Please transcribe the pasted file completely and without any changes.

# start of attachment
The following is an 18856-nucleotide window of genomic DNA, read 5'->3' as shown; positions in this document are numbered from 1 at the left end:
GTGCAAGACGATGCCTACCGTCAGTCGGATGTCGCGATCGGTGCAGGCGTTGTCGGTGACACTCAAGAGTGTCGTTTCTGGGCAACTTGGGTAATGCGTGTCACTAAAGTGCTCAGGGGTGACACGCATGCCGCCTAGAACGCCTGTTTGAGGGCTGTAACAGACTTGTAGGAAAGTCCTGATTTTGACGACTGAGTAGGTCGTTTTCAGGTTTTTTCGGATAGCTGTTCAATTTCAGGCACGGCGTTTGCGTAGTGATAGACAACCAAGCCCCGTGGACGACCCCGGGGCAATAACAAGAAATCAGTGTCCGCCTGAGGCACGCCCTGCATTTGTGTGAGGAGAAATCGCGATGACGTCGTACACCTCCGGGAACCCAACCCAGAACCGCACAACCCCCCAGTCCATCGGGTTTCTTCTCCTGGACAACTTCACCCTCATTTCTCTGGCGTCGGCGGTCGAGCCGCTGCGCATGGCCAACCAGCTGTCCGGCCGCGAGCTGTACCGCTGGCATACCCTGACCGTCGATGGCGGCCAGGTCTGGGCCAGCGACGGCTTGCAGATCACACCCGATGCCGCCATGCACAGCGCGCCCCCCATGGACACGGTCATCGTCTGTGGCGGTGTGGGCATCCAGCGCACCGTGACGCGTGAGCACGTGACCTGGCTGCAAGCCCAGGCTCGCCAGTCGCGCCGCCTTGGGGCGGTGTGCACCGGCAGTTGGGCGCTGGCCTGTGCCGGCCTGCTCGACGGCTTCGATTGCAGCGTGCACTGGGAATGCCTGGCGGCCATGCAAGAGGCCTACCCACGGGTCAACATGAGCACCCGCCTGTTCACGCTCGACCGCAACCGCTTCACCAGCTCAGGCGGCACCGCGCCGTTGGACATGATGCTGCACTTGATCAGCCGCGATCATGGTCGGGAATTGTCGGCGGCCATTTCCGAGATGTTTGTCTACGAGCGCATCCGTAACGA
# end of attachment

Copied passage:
The following is an 18856-nucleotide window of genomic DNA, read 5'->3' as shown; positions in this document are numbered from 1 at the left end:
GTGCAAGACGATGCCTACCGTCAGTCGGATGTCGCGATCGGTGCAGGCGTTGTCGGTGACACTCAAGAGTGTCGTTTCTGGGCAACTTGGGTAATGCGTGTCACTAAAGTGCTCAGGGGTGACACGCATGCCGCCTAGAACGCCTGTTTGAGGGCTGTAACAGACTTGTAGGAAAGTCCTGATTTTGACGACTGAGTAGGTCGTTTTCAGGTTTTTTCGGATAGCTGTTCAATTTCAGGCACGGCGTTTGCGTAGTGATAGACAACCAAGCCCCGTGGACGACCCCGGGGCAATAACAAGAAATCAGTGTCCGCCTGAGGCACGCCCTGCATTTGTGTGAGGAGAAATCGCGATGACGTCGTACACCTCCGGGAACCCAACCCAGAACCGCACAACCCCCCAGTCCATCGGGTTTCTTCTCCTGGACAACTTCACCCTCATTTCTCTGGCGTCGGCGGTCGAGCCGCTGCGCATGGCCAACCAGCTGTCCGGCCGCGAGCTGTACCGCTGGCATACCCTGACCGTCGATGGCGGCCAGGTCTGGGCCAGCGACGGCTTGCAGATCACACCCGATGCCGCCATGCACAGCGCGCCCCCCATGGACACGGTCATCGTCTGTGGCGGTGTGGGCATCCAGCGCACCGTGACGCGTGAGCACGTGACCTGGCTGCAAGCCCAGGCTCGCCAGTCGCGCCGCCTTGGGGCGGTGTGCACCGGCAGTTGGGCGCTGGCCTGTGCCGGCCTGCTCGACGGCTTCGATTGCAGCGTGCACTGGGAATGCCTGGCGGCCATGCAAGAGGCCTACCCACGGGTCAACATGAGCACCCGCCTGTTCACGCTCGACCGCAACCGCTTCACCAGCTCAGGCGGCACCGCGCCGTTGGACATGATGCTGCACTTGATCAGCCGCGATCATGGTCGGGAATTGTCGGCGGCCATTTCCGAGATGTTTGTCTACGAGCGCATCCGTAACGA